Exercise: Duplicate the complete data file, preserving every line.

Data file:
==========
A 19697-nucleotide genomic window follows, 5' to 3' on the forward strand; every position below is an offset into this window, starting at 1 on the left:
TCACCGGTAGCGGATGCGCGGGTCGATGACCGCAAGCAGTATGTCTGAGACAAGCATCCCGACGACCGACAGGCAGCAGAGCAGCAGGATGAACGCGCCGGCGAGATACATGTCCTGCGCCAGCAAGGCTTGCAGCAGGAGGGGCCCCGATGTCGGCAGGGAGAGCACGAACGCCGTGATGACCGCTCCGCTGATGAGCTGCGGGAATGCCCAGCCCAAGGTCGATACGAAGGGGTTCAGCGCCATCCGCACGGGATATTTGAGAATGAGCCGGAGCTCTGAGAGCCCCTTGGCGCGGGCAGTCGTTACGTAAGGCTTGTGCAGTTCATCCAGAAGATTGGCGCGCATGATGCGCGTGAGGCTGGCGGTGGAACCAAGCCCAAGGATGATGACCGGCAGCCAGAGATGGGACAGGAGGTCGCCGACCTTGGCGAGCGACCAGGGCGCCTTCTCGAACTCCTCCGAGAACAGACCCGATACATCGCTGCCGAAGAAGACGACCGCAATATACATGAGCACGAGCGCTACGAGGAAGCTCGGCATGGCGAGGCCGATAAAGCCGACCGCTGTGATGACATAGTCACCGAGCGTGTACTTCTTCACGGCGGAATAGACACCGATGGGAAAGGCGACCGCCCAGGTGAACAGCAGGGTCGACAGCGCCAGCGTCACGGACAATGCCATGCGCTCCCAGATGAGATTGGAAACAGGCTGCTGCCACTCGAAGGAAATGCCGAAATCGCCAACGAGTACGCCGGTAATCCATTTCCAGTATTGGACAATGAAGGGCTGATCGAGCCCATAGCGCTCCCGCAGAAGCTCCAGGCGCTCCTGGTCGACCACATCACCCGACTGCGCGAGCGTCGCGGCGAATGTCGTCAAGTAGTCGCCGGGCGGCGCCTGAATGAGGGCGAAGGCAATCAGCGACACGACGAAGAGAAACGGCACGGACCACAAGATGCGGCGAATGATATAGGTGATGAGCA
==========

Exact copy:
A 19697-nucleotide genomic window follows, 5' to 3' on the forward strand; every position below is an offset into this window, starting at 1 on the left:
TCACCGGTAGCGGATGCGCGGGTCGATGACCGCAAGCAGTATGTCTGAGACAAGCATCCCGACGACCGACAGGCAGCAGAGCAGCAGGATGAACGCGCCGGCGAGATACATGTCCTGCGCCAGCAAGGCTTGCAGCAGGAGGGGCCCCGATGTCGGCAGGGAGAGCACGAACGCCGTGATGACCGCTCCGCTGATGAGCTGCGGGAATGCCCAGCCCAAGGTCGATACGAAGGGGTTCAGCGCCATCCGCACGGGATATTTGAGAATGAGCCGGAGCTCTGAGAGCCCCTTGGCGCGGGCAGTCGTTACGTAAGGCTTGTGCAGTTCATCCAGAAGATTGGCGCGCATGATGCGCGTGAGGCTGGCGGTGGAACCAAGCCCAAGGATGATGACCGGCAGCCAGAGATGGGACAGGAGGTCGCCGACCTTGGCGAGCGACCAGGGCGCCTTCTCGAACTCCTCCGAGAACAGACCCGATACATCGCTGCCGAAGAAGACGACCGCAATATACATGAGCACGAGCGCTACGAGGAAGCTCGGCATGGCGAGGCCGATAAAGCCGACCGCTGTGATGACATAGTCACCGAGCGTGTACTTCTTCACGGCGGAATAGACACCGATGGGAAAGGCGACCGCCCAGGTGAACAGCAGGGTCGACAGCGCCAGCGTCACGGACAATGCCATGCGCTCCCAGATGAGATTGGAAACAGGCTGCTGCCACTCGAAGGAAATGCCGAAATCGCCAACGAGTACGCCGGTAATCCATTTCCAGTATTGGACAATGAAGGGCTGATCGAGCCCATAGCGCTCCCGCAGAAGCTCCAGGCGCTCCTGGTCGACCACATCACCCGACTGCGCGAGCGTCGCGGCGAATGTCGTCAAGTAGTCGCCGGGCGGCGCCTGAATGAGGGCGAAGGCAATCAGCGACACGACGAAGAGAAACGGCACGGACCACAAGATGCGGCGAATGATATAGGTGATGAGCA